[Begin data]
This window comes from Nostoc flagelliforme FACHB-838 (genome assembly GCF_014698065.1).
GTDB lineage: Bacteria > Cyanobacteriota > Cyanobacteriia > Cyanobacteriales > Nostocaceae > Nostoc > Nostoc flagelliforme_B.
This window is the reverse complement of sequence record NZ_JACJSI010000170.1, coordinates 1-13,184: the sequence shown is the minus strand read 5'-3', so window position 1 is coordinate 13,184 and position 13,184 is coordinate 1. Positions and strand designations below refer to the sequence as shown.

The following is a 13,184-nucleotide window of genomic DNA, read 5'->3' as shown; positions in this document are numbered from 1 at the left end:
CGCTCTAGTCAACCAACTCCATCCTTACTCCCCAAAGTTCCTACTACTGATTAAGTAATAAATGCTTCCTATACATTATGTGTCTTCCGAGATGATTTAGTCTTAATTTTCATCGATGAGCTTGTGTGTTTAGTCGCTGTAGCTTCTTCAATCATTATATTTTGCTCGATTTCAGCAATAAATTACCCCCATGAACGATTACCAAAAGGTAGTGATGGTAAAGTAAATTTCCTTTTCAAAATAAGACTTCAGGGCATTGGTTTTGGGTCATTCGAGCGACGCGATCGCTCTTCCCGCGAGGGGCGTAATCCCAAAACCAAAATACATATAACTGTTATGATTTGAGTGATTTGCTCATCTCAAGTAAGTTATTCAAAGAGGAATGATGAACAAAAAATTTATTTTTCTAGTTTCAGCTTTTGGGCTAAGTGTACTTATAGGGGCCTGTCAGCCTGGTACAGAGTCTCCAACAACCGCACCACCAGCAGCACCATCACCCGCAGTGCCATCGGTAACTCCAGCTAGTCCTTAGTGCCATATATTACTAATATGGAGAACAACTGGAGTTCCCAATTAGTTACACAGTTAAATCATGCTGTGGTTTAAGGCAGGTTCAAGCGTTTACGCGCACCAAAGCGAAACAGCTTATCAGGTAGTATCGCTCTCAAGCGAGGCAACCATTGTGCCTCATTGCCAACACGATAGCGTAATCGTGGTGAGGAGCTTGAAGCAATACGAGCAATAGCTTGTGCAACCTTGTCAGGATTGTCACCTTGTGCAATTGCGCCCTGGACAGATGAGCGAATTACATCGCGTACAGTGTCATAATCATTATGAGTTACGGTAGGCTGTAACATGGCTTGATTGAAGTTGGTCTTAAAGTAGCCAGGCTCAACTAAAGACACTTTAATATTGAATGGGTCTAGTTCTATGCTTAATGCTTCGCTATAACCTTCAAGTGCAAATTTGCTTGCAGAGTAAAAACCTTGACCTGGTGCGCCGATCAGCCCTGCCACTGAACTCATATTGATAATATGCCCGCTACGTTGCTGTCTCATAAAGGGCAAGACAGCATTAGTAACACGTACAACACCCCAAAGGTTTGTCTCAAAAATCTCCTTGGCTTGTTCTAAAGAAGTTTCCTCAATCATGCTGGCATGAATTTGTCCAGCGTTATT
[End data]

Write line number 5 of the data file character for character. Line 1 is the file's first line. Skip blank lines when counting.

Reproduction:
CGCTCTAGTCAACCAACTCCATCCTTACTCCCCAAAGTTCCTACTACTGATTAAGTAATAAATGCTTCCTATACATTATGTGTCTTCCGAGATGATTTAGTCTTAATTTTCATCGATGAGCTTGTGTGTTTAGTCGCTGTAGCTTCTTCAATCATTATATTTTGCTCGATTTCAGCAATAAATTACCCCCATGAACGATTACCAAAAGGTAGTGATGGTAAAGTAAATTTCCTTTTCAAAATAAGACTTCAGGGCATTGGTTTTGGGTCATTCGAGCGACGCGATCGCTCTTCCCGCGAGGGGCGTAATCCCAAAACCAAAATACATATAACTGTTATGATTTGAGTGATTTGCTCATCTCAAGTAAGTTATTCAAAGAGGAATGATGAACAAAAAATTTATTTTTCTAGTTTCAGCTTTTGGGCTAAGTGTACTTATAGGGGCCTGTCAGCCTGGTACAGAGTCTCCAACAACCGCACCACCAGCAGCACCATCACCCGCAGTGCCATCGGTAACTCCAGCTAGTCCTTAGTGCCATATATTACTAATATGGAGAACAACTGGAGTTCCCAATTAGTTACACAGTTAAATCATGCTGTGGTTTAAGGCAGGTTCAAGCGTTTACGCGCACCAAAGCGAAACAGCTTATCAGGTAGTATCGCTCTCAAGCGAGGCAACCATTGTGCCTCATTGCCAACACGATAGCGTAATCGTGGTGAGGAGCTTGAAGCAATACGAGCAATAGCTTGTGCAACCTTGTCAGGATTGTCACCTTGTGCAATTGCGCCCTGGACAGATGAGCGAATTACATCGCGTACAGTGTCATAATCATTATGAGTTACGGTAGGCTGTAACATGGCTTGATTGAAGTTGGTCTTAAAGTAGCCAGGCTCAACTAAAGACACTTTAATATTGAATGGGTCTAGTTCTATGCTTAATGCTTCGCTATAACCTTCAAGTGCAAATTTGCTTGCAGAGTAAAAACCTTGACCTGGTGCGCCGATCAGCCCTGCCACTGAACTCATATTGATAATATGCCCGCTACGTTGCTGTCTCATAAAGGGCAAGACAGCATTAGTAACACGTACAACACCCCAAAGGTTTGTCTCAAAAATCTCCTTGGCTTGTTCTAAAGAAGTTTCCTCAATCATGCTGGCATGAATTTGTCCAGCGTTATT